Saturday, November 29, 2014

The First Sunday of Advent - What are We Waiting For?

Watch, therefore;
you do not know when the Lord of the house is coming,
whether in the evening, or at midnight,
or at cockcrow, or in the morning.
May he not come suddenly and find you sleeping.
What I say to you, I say to all: “Watch!”
—Mark 13:35-37

If there is one thing that can be said about the season of Advent, it is this: Advent is not Christmas. The blue-purples of vestments, hangings, and candles, the emphasis on preparation and expectation in Advent Scripture readings and carols, and the pervasive themes of judgment, restoration, and re-creation have little to do with the sights and sounds that fill shopping malls, homes, too many churches, and most hearts these days. We love Christmas and our secular culture, which really only gives a polite nod to the seasons and feast of the Christian Year, has enabled us to forget that we can really only celebrate the new-born light of Christmas after we have dwelt in the darkness of Advent.

Sadly, we church types aren’t all that better at keeping Advent than our secular neighbors.

The distinctive nature of Advent is really driven home if we pay attention to the Readings chosen for this First Sunday of Advent. This is a season of encounter and Incarnation. As I stress when I’m giving Advent retreats and times of reflection, this season isn’t really about little baby Jesus lying in the manger. That’s because, during Advent, our attention should be focused on preparing to meet Christ not only as the infant of Bethlehem, but also as the Lord of Time who will bring to completion the transformation that was begun in the Incarnation. In his Preparing for Christmas, Richard Rohr, O.F.M., explains this Advent waiting in this way:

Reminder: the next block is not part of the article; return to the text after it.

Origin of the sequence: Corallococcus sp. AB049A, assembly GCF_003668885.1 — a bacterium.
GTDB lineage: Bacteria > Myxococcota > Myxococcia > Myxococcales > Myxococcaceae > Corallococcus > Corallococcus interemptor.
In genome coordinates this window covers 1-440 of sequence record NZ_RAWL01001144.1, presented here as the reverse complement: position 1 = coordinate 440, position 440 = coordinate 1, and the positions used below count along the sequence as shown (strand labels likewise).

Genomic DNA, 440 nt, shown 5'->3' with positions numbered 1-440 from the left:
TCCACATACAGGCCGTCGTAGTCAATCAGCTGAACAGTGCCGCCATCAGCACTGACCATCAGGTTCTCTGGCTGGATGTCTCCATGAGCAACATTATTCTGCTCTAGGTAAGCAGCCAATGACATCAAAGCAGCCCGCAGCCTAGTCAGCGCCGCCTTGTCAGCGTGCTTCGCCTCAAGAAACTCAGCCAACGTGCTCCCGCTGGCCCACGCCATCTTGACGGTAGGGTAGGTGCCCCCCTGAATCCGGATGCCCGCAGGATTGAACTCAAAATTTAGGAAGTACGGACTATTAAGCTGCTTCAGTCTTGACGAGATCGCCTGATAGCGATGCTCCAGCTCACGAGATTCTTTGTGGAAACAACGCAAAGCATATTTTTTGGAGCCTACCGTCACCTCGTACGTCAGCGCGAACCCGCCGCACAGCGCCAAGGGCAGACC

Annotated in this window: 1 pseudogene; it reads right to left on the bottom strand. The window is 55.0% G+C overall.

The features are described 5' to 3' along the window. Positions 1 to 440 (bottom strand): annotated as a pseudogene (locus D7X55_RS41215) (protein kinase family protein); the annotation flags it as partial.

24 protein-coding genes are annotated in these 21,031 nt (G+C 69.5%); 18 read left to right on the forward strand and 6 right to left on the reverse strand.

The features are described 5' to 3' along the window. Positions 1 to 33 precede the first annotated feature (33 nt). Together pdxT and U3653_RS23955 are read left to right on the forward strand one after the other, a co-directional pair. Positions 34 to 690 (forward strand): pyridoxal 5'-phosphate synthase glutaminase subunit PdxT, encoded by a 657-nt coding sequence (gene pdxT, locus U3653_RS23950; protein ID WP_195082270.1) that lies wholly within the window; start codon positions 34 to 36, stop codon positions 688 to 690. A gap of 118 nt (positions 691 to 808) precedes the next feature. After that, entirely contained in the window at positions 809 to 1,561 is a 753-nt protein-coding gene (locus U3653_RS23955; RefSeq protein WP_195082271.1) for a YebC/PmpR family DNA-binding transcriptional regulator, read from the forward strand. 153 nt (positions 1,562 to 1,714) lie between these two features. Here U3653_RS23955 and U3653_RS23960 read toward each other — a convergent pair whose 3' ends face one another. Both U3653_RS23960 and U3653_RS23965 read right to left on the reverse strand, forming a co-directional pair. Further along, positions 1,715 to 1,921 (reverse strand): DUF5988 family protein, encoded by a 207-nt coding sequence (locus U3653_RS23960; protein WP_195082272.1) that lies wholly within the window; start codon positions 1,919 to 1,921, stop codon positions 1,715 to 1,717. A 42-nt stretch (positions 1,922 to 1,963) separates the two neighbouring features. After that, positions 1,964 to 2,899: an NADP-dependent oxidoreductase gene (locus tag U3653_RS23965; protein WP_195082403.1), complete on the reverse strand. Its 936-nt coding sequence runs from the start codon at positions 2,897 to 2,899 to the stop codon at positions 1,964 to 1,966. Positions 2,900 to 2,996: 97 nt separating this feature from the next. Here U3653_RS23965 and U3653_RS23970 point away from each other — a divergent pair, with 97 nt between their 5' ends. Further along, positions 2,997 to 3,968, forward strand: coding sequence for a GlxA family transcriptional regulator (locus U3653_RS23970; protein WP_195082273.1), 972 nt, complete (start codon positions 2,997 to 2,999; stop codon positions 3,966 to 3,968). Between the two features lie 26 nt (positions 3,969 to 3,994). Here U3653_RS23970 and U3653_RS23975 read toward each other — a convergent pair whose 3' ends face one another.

“Come, Lord Jesus,” the Advent mantra, means that all of Christian history has to live out a kind of deliberate emptiness, a kind of chosen non-fulfillment. Perfect fullness is always to come, and we do not need to demand it now. This keeps the field of life wide open and especially open to grace and to a future created by God rather than ourselves. This is exactly what it means to be “awake,” as the Gospel urges us! We can also use other a words for Advent: aware, alive, attentive, alert, awake are all appropriate! Advent is above all else, a call to full consciousness and a forewarning about the high price of consciousness.

Like every season of the Christian Year, Advent is really a celebration of the Paschal Mystery—the Passion, Death, and Resurrection of Jesus. Each season allows us to approach these mysteries with a slightly different view, like the facets of a jewel. As the light and perspective of each season plays off the stone, we are able to recognize colors and even textures or shapes that are always part of the jewel, but which we can miss if we only ever look from one angle or point of view.

Advent is the season that reminds us that we are still waiting for the fulfillment of what was begun in the Incarnation and continued in Jesus' Death and Resurrection (cf. Catechism of the Catholic Church, 671-672). Unfortunately, this sense of incompleteness - "until he comes again" - is crowded out by our pre-Christmas decorations and festivities. And so, when Christmas finally comes, the great Christmas Season lacks the real sense of fulfillment and joy that it might otherwise have. Living in the tension of Advent isn’t easy and few of us want to spend time waiting in darkness.